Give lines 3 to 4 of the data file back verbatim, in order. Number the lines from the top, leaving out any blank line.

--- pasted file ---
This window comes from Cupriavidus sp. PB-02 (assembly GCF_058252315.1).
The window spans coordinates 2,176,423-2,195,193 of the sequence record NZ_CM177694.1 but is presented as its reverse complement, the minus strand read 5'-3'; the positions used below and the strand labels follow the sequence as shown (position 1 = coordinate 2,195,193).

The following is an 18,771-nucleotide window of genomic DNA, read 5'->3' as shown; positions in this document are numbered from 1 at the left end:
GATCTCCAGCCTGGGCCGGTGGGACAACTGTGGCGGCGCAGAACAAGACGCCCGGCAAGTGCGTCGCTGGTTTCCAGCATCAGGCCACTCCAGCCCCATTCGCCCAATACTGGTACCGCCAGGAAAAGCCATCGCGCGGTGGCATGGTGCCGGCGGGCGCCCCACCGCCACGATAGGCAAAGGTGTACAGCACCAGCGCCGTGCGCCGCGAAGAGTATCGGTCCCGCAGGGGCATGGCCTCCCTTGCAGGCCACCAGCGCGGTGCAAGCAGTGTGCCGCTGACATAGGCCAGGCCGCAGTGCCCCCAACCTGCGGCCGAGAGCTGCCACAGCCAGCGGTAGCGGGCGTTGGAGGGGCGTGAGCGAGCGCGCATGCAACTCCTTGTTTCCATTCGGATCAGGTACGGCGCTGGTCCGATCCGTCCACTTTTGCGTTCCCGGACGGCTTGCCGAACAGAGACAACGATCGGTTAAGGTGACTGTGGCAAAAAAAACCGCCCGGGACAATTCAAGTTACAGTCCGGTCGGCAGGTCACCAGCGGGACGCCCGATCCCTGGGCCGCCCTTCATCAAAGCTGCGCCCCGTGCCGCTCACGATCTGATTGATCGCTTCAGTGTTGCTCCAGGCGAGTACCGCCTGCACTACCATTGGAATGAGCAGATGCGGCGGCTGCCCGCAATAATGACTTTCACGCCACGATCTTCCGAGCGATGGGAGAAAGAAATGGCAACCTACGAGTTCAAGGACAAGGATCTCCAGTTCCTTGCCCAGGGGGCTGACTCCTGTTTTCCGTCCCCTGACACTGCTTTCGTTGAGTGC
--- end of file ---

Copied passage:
The following is an 18,771-nucleotide window of genomic DNA, read 5'->3' as shown; positions in this document are numbered from 1 at the left end:
GATCTCCAGCCTGGGCCGGTGGGACAACTGTGGCGGCGCAGAACAAGACGCCCGGCAAGTGCGTCGCTGGTTTCCAGCATCAGGCCACTCCAGCCCCATTCGCCCAATACTGGTACCGCCAGGAAAAGCCATCGCGCGGTGGCATGGTGCCGGCGGGCGCCCCACCGCCACGATAGGCAAAGGTGTACAGCACCAGCGCCGTGCGCCGCGAAGAGTATCGGTCCCGCAGGGGCATGGCCTCCCTTGCAGGCCACCAGCGCGGTGCAAGCAGTGTGCCGCTGACATAGGCCAGGCCGCAGTGCCCCCAACCTGCGGCCGAGAGCTGCCACAGCCAGCGGTAGCGGGCGTTGGAGGGGCGTGAGCGAGCGCGCATGCAACTCCTTGTTTCCATTCGGATCAGGTACGGCGCTGGTCCGATCCGTCCACTTTTGCGTTCCCGGACGGCTTGCCGAACAGAGACAACGATCGGTTAAGGTGACTGTGGCAAAAAAAACCGCCCGGGACAATTCAAGTTACAGTCCGGTCGGCAGGTCACCAGCGGGACGCCCGATCCCTGGGCCGCCCTTCATCAAAGCTGCGCCCCGTGCCGCTCACGATCTGATTGATCGCTTCAGTGTTGCTCCAGGCGAGTACCGCCTGCACTACCATTGGAATGAGCAGATGCGGCGGCTGCCCGCAATAATGACTTTCACGCCACGATCTTCCGAGCGATGGGAGAAAGAAATGGCAACCTACGAGTTCAAGGACAAGGATCTCCAGTTCCTTGCCCAGGGGGCTGACTCCTGTTTTCCGTCCCCTGACACTGCTTTCGTTGAGTGC